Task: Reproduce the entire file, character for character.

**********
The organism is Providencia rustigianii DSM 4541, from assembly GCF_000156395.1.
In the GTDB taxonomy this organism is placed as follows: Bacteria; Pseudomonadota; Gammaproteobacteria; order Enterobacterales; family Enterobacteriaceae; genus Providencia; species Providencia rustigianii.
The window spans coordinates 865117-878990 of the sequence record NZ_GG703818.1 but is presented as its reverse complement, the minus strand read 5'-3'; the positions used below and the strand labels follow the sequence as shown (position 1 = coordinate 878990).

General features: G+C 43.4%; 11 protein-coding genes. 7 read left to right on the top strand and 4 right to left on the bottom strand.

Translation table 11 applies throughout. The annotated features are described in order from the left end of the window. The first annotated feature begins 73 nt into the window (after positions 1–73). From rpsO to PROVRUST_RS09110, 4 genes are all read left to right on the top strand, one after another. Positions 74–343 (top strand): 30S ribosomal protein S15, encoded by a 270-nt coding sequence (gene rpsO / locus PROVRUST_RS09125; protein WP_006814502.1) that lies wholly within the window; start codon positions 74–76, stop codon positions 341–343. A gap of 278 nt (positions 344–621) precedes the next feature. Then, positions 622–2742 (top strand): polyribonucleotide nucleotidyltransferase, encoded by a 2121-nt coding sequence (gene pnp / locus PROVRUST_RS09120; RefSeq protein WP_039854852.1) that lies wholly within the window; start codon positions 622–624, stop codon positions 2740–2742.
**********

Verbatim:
The organism is Providencia rustigianii DSM 4541, from assembly GCF_000156395.1.
In the GTDB taxonomy this organism is placed as follows: Bacteria; Pseudomonadota; Gammaproteobacteria; order Enterobacterales; family Enterobacteriaceae; genus Providencia; species Providencia rustigianii.
The window spans coordinates 865117-878990 of the sequence record NZ_GG703818.1 but is presented as its reverse complement, the minus strand read 5'-3'; the positions used below and the strand labels follow the sequence as shown (position 1 = coordinate 878990).

General features: G+C 43.4%; 11 protein-coding genes. 7 read left to right on the top strand and 4 right to left on the bottom strand.

Translation table 11 applies throughout. The annotated features are described in order from the left end of the window. The first annotated feature begins 73 nt into the window (after positions 1–73). From rpsO to PROVRUST_RS09110, 4 genes are all read left to right on the top strand, one after another. Positions 74–343 (top strand): 30S ribosomal protein S15, encoded by a 270-nt coding sequence (gene rpsO / locus PROVRUST_RS09125; protein WP_006814502.1) that lies wholly within the window; start codon positions 74–76, stop codon positions 341–343. A gap of 278 nt (positions 344–621) precedes the next feature. Then, positions 622–2742 (top strand): polyribonucleotide nucleotidyltransferase, encoded by a 2121-nt coding sequence (gene pnp / locus PROVRUST_RS09120; RefSeq protein WP_039854852.1) that lies wholly within the window; start codon positions 622–624, stop codon positions 2740–2742.